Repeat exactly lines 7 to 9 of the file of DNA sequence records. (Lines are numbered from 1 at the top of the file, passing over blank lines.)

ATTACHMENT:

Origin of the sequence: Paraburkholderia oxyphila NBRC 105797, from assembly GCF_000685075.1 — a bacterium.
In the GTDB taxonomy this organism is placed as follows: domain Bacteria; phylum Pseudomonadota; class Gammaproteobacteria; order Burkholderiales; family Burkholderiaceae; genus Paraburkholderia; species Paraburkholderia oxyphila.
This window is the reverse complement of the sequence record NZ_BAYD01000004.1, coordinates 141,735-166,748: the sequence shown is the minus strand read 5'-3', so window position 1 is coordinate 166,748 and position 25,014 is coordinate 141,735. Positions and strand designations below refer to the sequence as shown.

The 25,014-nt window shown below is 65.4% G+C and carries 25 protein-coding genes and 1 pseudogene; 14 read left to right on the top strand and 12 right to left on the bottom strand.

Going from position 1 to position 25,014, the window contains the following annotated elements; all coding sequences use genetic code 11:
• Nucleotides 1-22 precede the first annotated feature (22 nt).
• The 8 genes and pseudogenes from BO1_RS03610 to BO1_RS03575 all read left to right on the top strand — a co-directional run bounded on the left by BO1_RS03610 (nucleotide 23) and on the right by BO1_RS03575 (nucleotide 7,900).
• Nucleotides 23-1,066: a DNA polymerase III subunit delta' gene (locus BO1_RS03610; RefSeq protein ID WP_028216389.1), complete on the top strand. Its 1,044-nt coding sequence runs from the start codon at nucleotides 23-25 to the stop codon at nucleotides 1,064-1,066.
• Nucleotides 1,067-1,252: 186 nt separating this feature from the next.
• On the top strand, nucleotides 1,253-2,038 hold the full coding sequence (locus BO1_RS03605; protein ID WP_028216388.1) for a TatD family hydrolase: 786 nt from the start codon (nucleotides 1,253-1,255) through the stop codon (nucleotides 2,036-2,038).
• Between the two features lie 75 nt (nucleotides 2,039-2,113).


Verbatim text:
• The 8 genes and pseudogenes from BO1_RS03610 to BO1_RS03575 all read left to right on the top strand — a co-directional run bounded on the left by BO1_RS03610 (nucleotide 23) and on the right by BO1_RS03575 (nucleotide 7,900).
• Nucleotides 23-1,066: a DNA polymerase III subunit delta' gene (locus BO1_RS03610; RefSeq protein ID WP_028216389.1), complete on the top strand. Its 1,044-nt coding sequence runs from the start codon at nucleotides 23-25 to the stop codon at nucleotides 1,064-1,066.
• Nucleotides 1,067-1,252: 186 nt separating this feature from the next.